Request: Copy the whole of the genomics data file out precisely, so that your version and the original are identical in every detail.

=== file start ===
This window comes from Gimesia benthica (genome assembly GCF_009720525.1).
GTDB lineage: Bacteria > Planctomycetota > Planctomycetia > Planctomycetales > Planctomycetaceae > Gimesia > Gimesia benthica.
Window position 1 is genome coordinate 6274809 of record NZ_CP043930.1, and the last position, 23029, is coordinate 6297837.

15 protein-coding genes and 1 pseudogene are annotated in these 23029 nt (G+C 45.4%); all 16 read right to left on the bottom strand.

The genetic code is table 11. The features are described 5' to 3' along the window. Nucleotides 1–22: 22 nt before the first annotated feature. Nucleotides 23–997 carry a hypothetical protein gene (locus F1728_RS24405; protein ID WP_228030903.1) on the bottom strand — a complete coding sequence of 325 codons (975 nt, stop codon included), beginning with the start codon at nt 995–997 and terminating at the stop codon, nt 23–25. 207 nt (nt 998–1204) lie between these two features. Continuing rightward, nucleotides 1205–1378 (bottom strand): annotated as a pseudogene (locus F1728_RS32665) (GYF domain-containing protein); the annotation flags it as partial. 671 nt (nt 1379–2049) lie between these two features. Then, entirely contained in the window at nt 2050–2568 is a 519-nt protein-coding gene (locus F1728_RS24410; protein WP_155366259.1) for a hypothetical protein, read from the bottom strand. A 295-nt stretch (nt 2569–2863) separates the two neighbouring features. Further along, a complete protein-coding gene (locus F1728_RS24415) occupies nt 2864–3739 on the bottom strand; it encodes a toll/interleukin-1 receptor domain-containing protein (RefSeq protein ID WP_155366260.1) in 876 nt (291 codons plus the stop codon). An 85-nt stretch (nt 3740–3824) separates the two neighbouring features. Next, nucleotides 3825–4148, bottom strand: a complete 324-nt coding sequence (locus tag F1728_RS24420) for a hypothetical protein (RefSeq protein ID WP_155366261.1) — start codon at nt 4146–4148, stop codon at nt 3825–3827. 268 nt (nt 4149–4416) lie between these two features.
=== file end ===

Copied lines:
This window comes from Gimesia benthica (genome assembly GCF_009720525.1).
GTDB lineage: Bacteria > Planctomycetota > Planctomycetia > Planctomycetales > Planctomycetaceae > Gimesia > Gimesia benthica.
Window position 1 is genome coordinate 6274809 of record NZ_CP043930.1, and the last position, 23029, is coordinate 6297837.

15 protein-coding genes and 1 pseudogene are annotated in these 23029 nt (G+C 45.4%); all 16 read right to left on the bottom strand.

The genetic code is table 11. The features are described 5' to 3' along the window. Nucleotides 1–22: 22 nt before the first annotated feature. Nucleotides 23–997 carry a hypothetical protein gene (locus F1728_RS24405; protein ID WP_228030903.1) on the bottom strand — a complete coding sequence of 325 codons (975 nt, stop codon included), beginning with the start codon at nt 995–997 and terminating at the stop codon, nt 23–25. 207 nt (nt 998–1204) lie between these two features. Continuing rightward, nucleotides 1205–1378 (bottom strand): annotated as a pseudogene (locus F1728_RS32665) (GYF domain-containing protein); the annotation flags it as partial. 671 nt (nt 1379–2049) lie between these two features. Then, entirely contained in the window at nt 2050–2568 is a 519-nt protein-coding gene (locus F1728_RS24410; protein WP_155366259.1) for a hypothetical protein, read from the bottom strand. A 295-nt stretch (nt 2569–2863) separates the two neighbouring features. Further along, a complete protein-coding gene (locus F1728_RS24415) occupies nt 2864–3739 on the bottom strand; it encodes a toll/interleukin-1 receptor domain-containing protein (RefSeq protein ID WP_155366260.1) in 876 nt (291 codons plus the stop codon). An 85-nt stretch (nt 3740–3824) separates the two neighbouring features. Next, nucleotides 3825–4148, bottom strand: a complete 324-nt coding sequence (locus tag F1728_RS24420) for a hypothetical protein (RefSeq protein ID WP_155366261.1) — start codon at nt 4146–4148, stop codon at nt 3825–3827. 268 nt (nt 4149–4416) lie between these two features.